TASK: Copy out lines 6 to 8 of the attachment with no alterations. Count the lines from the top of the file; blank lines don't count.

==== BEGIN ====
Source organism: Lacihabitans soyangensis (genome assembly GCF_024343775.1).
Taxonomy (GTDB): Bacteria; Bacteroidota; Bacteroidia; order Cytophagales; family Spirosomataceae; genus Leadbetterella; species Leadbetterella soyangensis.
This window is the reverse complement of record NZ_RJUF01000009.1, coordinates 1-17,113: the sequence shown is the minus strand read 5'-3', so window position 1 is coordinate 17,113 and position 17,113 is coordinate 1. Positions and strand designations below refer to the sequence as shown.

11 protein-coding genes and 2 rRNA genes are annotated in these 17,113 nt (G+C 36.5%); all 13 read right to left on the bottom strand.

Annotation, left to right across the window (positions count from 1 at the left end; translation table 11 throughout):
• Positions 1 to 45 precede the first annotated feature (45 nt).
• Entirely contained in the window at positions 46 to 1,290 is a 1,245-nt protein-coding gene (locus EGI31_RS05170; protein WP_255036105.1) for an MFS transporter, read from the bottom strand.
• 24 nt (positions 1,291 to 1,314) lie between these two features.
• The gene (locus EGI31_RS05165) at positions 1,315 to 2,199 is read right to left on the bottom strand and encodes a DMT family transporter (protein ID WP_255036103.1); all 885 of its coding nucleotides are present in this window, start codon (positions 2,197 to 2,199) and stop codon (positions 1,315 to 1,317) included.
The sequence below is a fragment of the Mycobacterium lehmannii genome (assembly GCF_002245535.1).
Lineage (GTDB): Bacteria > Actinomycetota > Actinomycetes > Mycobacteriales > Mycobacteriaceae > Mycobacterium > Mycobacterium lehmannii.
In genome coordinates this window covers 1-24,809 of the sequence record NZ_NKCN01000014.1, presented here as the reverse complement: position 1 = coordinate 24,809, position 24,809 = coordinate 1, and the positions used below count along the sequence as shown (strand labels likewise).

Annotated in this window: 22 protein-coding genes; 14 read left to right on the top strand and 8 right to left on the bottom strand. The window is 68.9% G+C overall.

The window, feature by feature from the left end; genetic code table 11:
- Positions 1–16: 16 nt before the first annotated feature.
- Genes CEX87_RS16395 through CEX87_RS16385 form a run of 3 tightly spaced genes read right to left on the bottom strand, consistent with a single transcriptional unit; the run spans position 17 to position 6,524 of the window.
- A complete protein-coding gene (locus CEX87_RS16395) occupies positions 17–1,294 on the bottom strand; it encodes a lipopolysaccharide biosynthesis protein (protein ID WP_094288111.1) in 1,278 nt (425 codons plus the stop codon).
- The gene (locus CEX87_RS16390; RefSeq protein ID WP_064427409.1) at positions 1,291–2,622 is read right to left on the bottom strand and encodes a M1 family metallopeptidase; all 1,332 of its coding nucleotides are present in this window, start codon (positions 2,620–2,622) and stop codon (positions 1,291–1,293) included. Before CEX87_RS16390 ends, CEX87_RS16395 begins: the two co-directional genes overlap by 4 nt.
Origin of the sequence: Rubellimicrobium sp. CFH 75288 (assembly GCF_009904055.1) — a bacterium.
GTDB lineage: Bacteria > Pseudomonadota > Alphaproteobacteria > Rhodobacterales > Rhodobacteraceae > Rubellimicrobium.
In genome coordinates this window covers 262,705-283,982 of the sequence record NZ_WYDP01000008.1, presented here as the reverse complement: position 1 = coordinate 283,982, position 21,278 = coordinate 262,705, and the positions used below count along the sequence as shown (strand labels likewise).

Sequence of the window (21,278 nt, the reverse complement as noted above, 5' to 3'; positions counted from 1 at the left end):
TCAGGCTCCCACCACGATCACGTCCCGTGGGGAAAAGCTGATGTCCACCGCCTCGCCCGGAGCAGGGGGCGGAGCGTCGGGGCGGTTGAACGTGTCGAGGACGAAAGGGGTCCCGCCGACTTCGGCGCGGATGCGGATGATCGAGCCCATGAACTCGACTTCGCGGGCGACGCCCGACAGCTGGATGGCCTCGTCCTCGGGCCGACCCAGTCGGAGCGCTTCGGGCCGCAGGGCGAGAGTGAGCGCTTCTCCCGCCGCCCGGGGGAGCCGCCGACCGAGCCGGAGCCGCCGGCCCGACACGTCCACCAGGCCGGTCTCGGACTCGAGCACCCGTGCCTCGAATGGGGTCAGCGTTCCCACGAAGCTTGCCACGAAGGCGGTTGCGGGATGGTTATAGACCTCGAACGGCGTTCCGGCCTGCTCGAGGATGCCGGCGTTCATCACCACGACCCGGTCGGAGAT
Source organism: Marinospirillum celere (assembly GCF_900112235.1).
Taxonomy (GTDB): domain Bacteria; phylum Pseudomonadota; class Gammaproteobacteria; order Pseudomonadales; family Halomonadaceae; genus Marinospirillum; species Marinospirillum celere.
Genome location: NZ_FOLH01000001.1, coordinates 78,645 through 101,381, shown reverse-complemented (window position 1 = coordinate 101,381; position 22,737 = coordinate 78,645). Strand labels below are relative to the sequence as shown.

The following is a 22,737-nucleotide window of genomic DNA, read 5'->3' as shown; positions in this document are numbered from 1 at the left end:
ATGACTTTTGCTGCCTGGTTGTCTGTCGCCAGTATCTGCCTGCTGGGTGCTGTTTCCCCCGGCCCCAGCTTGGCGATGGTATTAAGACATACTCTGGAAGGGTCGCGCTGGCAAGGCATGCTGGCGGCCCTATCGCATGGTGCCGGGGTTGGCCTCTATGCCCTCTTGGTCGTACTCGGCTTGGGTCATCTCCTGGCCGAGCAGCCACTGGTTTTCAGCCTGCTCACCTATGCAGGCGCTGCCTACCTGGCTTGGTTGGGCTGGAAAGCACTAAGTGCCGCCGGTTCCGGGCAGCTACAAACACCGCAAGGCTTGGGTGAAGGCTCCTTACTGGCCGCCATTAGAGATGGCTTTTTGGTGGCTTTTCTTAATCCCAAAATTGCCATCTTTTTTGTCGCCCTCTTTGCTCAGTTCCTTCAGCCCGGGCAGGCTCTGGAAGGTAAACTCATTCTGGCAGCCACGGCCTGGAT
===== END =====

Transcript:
• Positions 1 to 45 precede the first annotated feature (45 nt).
• Entirely contained in the window at positions 46 to 1,290 is a 1,245-nt protein-coding gene (locus EGI31_RS05170; protein WP_255036105.1) for an MFS transporter, read from the bottom strand.
• 24 nt (positions 1,291 to 1,314) lie between these two features.